Kendrick Denham left his family farm back east, fought in the war with Mexico, then answered gold’s call after it was discovered in California. In late 1852, when he reached Columbia, known as “The Gem of the Southern Mines,” he realized the easy-to-find placer gold was no longer that easy to find. He decided he would do better providing fresh meat to the townspeople. With extremely few women in the region, and most of the respectable ones already married, Kendrick entertains no ambitions for a wife and family. Then the county sheriff rides over from Sonora. With a cryptic expression, he hands Kendrick a six-month-old baby girl. “The mother named you as the father.”
Now her late husband’s stepson, whom she finished raising, is of age to inherit the farm left to him by his birth father, Lydia Meyer and her two young sons have been forced out of her home of over ten years. She leaves Pennsylvania headed for the wild gold fields of Columbia, California. She dreads living off the charity of her older sister who is just as disagreeable and overbearing as their late mother had been. Warned that most of the miners in California, many of whom left families back east to seek their fortunes, tend to be unsettled, uncouth, and prone to drinking and gambling, she worries it may be impossible to find a good father for her children. Even if she weds again, will it be another loveless marriage like her first?
Then there is baby Madeline, who is cast adrift in the world, all alone, with no one to love her. What will become of her?
KENDRICK is a stand-alone sweet American historical romance that is part of the multi-author series, Bachelors & Babies. Under the sub-title, “Too Old for Babies,” it is also part of the author’s own series, Too Old in Columbia.“
The sheriff offered Kendrick a wry smile. “The mother named you as the father.”
“Mother named –” Kendrick choked on the words. “I couldn’t have fathered a baby, especially not this one. You figure she’s what? A few months old? It’s been over three years, long before I came this far south to Columbia –” Kendrick clamped his lips shut. How he conducted his personal life was none of the sheriff’s business, not to mention he once again became aware of Jeb, a grin on his face, lurking in the far corner and taking in the entire scene.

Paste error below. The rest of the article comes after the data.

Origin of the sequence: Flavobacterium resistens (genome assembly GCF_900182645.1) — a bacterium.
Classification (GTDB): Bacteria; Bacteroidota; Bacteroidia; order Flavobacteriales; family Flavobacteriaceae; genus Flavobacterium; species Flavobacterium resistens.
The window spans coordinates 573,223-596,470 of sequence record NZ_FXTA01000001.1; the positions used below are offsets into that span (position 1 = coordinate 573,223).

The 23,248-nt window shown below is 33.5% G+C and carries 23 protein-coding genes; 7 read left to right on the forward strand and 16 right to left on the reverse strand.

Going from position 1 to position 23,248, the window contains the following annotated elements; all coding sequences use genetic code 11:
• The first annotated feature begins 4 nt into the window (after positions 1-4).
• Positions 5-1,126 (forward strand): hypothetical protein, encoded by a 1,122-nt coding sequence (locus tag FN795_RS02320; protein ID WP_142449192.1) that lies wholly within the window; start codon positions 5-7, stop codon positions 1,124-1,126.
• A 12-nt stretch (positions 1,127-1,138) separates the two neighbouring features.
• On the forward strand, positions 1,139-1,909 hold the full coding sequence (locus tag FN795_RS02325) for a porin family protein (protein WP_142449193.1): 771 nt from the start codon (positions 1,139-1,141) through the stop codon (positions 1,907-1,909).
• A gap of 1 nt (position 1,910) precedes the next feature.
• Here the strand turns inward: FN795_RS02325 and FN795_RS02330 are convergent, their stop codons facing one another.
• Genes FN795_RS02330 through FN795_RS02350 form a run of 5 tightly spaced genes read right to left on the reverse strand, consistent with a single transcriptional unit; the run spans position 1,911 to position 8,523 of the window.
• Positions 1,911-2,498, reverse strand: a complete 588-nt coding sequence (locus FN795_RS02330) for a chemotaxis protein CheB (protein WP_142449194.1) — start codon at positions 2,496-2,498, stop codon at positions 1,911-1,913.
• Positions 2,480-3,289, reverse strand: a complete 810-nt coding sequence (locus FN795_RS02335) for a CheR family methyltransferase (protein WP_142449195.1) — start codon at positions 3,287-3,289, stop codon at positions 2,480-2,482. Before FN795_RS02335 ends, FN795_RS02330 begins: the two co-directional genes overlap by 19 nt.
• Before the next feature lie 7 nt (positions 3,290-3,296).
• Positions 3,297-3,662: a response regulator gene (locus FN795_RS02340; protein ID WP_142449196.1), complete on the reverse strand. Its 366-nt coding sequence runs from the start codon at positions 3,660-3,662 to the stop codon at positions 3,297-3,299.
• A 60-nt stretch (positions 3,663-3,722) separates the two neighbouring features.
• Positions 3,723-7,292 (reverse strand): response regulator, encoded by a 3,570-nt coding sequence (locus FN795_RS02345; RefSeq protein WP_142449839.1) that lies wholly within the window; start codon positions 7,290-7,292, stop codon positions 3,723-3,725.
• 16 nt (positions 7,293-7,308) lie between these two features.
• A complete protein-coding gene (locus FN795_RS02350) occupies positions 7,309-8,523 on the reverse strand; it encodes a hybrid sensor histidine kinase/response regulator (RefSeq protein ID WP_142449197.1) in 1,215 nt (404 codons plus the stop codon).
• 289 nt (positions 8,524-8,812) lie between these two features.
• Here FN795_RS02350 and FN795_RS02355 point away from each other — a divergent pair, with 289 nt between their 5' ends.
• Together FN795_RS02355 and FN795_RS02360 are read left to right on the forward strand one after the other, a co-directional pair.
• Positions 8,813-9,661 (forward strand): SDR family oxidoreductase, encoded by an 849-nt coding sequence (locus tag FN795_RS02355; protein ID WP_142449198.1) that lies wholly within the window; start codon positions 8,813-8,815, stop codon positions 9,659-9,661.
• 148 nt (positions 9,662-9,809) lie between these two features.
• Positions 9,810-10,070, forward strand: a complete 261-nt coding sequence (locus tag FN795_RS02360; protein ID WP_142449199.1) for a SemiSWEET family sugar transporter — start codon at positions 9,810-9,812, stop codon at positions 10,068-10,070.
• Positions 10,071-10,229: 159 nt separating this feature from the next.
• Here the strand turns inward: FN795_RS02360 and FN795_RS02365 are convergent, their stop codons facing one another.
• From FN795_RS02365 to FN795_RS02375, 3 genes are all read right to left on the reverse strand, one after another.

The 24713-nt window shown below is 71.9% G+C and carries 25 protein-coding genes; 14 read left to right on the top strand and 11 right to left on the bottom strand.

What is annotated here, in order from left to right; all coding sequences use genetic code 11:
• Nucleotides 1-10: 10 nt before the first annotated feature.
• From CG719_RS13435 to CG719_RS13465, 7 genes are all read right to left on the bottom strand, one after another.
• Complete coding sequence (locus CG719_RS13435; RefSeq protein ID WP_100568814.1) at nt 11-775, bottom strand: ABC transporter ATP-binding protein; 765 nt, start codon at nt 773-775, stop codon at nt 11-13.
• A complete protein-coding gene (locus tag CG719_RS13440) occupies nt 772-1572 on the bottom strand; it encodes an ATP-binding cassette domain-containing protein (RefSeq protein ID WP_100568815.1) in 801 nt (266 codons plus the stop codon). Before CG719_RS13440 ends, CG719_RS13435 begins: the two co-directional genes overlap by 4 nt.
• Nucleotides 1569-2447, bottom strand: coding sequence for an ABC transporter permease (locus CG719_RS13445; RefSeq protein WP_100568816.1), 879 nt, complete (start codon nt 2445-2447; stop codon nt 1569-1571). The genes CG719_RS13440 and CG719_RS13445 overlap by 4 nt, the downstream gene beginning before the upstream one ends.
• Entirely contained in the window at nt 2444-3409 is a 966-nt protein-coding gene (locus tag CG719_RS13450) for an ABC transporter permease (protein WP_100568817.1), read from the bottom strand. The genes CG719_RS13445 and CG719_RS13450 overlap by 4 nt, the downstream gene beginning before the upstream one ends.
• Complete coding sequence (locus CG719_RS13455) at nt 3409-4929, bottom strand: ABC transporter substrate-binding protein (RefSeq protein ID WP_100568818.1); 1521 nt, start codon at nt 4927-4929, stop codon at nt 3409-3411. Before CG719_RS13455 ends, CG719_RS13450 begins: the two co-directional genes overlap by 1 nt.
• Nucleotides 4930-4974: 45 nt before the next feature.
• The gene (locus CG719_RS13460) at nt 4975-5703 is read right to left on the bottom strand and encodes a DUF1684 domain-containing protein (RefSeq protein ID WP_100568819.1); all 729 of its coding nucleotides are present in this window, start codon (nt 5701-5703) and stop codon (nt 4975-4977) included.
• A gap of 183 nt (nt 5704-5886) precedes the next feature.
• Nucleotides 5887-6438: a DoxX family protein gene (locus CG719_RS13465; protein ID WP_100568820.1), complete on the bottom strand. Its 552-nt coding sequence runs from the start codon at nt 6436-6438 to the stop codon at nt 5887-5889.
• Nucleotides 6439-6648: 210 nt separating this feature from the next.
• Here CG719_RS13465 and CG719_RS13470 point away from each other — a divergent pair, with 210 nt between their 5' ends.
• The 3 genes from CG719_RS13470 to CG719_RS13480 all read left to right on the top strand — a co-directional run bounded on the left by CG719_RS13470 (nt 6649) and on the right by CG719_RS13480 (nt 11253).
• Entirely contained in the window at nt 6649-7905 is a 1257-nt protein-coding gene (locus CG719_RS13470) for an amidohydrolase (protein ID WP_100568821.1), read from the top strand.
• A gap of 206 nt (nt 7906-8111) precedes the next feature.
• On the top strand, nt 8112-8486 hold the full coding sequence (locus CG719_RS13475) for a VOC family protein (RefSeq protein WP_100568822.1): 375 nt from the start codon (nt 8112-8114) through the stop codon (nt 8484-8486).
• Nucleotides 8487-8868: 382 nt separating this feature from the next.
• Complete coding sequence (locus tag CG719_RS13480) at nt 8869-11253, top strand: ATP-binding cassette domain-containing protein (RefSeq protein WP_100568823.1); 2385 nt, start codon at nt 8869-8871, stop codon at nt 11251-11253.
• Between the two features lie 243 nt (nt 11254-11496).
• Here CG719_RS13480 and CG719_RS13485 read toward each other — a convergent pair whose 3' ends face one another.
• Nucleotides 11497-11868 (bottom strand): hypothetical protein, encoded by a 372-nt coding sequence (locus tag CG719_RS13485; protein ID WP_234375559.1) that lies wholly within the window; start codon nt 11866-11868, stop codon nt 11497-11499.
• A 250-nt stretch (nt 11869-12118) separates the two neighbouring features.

“Didn’t say, but I figure about six months. You’re listed as the father in the family’s Bible packed in the trunk, plus the mother listed you as this baby’s father in her last will and testament. No one is going to question the words of a dying woman, not even one like her.”
Kendrick felt anger welling up inside of him. A small part of his brain warned him yelling at the sheriff would not be wise. His present state of being was not conducive to him exhibiting wisdom. His frustration won out. His question came out in a bellow. “One like her? Who—“
The sheriff turned to his deputy. “Josh, hand that baby over and go get that crate of foodstuffs for her. Don’t forget the carpetbag full of napkins for her backside. Then we best to be on our way.”
After the deputy walked over to the counter, he sat her on top next to the basket and shoved her toward Kendrick’s arms. Kendrick instinctively grabbed her to keep her from falling as the deputy walked toward the door.
His eyes wide, Kendrick stared at the cherubic face with its dark eyes and lashes. At first, the baby stared at him in surprise. Next, she scrunched her face into a frown. His anger transformed into panic, he turned his gaze back toward the sheriff. “No, wait! You can’t leave this baby with me.”
“We can and we will. I’ve got other duties to attend to. I wouldn’t have wasted my time and that of a deputy hauling this issue of yours up to you except I figured if I sent word for you to come get her, you’d ignore me. Now, accept the consequences of your actions and live up to your responsibilities. Just because most men don’t get caught doesn’t mean, once the truth is known, you can walk away from your own.”
Wrapping his left arm around the child and propping her on his hip so she faced outward, Kendrick walked around from behind the counter until he stood within a few feet of the lawman. “Sheriff, I’m telling you—I’ve been set up. This can’t be my child. What was the name of her mother, anyway? Where did she live?”
In the staring contest that developed between him and the sheriff, Kendrick refused to be the first to look away. No one played him for a fool. He needed answers.
Finally, the sheriff huffed and glanced at the floor before, once more, his gaze met Kendrick’s. “She lived in Sonora. Died a couple of weeks ago. Took this long to sort things out. The mother’s name was Margaret Pearline Mayfield.”
Kendrick suspected his face looked as blank as his mind felt. The name meant nothing to him.
“She’s better known by some of the finer residents of Sonora as Miss Pearl.”